Press Releases

WASHINGTON - U.S. Sen. Mark R. Warner (D-VA) and U.S. Rep. Cindy Axne (D-IA) urged the U.S. Securities and Exchange Commission (SEC) to require that human capital management information is made publicly available in a timely and accurate manner to help determine whether a company will be successfully able to weather risks following the COVID-19 crisis – a critical issue for investors and the overall economy.

In their letter to the SEC, the members of Congress stressed the importance of standardizing the human capital management policies that companies disclose to the public, particularly policies regarding employee engagement and sick leave, investment in training, and administrative controls like cleaning practices, varying work schedules, and protective equipment for workers. 

“During these deeply uncertain times, companies and workers face a rapidly evolving set of economic, health, and workforce challenges unimaginable only a few months ago. Now, more than ever, investors and the public should have access to comprehensive, timely, and comparable information related to companies’ human capital management practices,” wrote the lawmakers. “Over the past several months, companies across the country have taken extreme actions to adapt and respond to the evolving workforce challenges presented by COVID-19.  Facing extraordinary operational and financial challenges, different industries and businesses are attempting to weather the crisis in unique ways.”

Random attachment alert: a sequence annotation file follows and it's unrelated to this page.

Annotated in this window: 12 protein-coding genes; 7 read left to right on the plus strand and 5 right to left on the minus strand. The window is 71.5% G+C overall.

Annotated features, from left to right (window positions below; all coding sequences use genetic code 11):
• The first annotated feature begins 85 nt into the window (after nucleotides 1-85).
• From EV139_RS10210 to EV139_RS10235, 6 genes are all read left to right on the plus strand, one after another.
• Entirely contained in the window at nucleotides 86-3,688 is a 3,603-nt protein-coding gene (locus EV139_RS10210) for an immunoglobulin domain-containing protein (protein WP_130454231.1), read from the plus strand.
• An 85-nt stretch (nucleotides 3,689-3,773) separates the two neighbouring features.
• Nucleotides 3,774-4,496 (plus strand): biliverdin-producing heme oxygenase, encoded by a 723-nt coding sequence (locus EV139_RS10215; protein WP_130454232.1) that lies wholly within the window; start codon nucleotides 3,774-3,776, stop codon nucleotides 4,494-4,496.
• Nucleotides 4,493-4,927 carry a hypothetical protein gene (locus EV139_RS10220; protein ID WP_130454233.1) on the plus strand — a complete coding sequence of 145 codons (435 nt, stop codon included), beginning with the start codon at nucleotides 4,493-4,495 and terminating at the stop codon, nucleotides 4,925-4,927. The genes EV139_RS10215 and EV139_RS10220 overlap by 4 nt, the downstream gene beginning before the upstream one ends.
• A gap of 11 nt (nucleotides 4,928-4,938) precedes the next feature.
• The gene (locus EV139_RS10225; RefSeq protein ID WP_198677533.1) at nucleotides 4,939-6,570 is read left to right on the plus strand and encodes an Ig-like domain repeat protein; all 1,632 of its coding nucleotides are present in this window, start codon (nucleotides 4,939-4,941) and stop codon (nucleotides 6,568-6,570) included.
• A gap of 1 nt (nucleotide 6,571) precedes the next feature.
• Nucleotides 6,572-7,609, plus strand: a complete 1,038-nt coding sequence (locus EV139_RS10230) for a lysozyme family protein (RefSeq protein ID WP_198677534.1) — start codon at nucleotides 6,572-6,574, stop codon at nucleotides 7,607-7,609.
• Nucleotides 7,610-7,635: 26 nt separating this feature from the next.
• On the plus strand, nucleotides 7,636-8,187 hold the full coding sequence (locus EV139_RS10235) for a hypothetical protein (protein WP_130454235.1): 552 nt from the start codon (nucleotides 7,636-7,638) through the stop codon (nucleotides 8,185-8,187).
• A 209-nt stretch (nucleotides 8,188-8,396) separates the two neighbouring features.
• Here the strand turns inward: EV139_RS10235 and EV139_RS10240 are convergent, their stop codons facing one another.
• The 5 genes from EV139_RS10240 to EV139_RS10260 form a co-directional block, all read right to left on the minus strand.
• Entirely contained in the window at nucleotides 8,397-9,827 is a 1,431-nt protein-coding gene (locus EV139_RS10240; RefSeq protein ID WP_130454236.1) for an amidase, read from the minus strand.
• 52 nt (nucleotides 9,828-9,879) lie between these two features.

“Through different responses to their workforce, from layoffs to workplace safety to paid leave, COVID-19 is exposing the myriad ways that company human capital management practices pose operational and reputational risks for short and long-term performance.” they continued. “To standardize what companies disclose to the public, we urge you to provide the guidance necessary to ensure timely and accurate delivery of critical human capital management information to investors.”

In their letter, the lawmakers requested that the SEC finalize and implement proposed modernizations to Regulation S-K and its updates to human capital management reporting requirements, urging that these requirements include quantitative disclosure items with a high value across industries, like total number employees, total wages, turnover rates, spending on employee training opportunities, and whether workers have full-time or contractor status. 

Sen. Warner and Rep. Axne have previously called for better disclosure practices of human capital management information.

Earlier this year, they introduced bicameral legislation to require public companies to disclose basic human capital metrics, including workforce turnover rates, skills and development training, workforce health and safety, and compensation statistics.

The full text of the letter is available here.